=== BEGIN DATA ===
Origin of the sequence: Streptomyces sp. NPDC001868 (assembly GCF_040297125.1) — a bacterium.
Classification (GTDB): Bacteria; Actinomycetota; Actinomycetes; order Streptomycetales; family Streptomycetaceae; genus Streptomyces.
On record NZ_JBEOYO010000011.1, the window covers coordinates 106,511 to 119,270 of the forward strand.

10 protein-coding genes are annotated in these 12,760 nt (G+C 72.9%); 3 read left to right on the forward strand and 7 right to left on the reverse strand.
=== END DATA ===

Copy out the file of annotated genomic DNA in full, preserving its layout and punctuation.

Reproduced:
Origin of the sequence: Streptomyces sp. NPDC001868 (assembly GCF_040297125.1) — a bacterium.
Classification (GTDB): Bacteria; Actinomycetota; Actinomycetes; order Streptomycetales; family Streptomycetaceae; genus Streptomyces.
On record NZ_JBEOYO010000011.1, the window covers coordinates 106,511 to 119,270 of the forward strand.

10 protein-coding genes are annotated in these 12,760 nt (G+C 72.9%); 3 read left to right on the forward strand and 7 right to left on the reverse strand.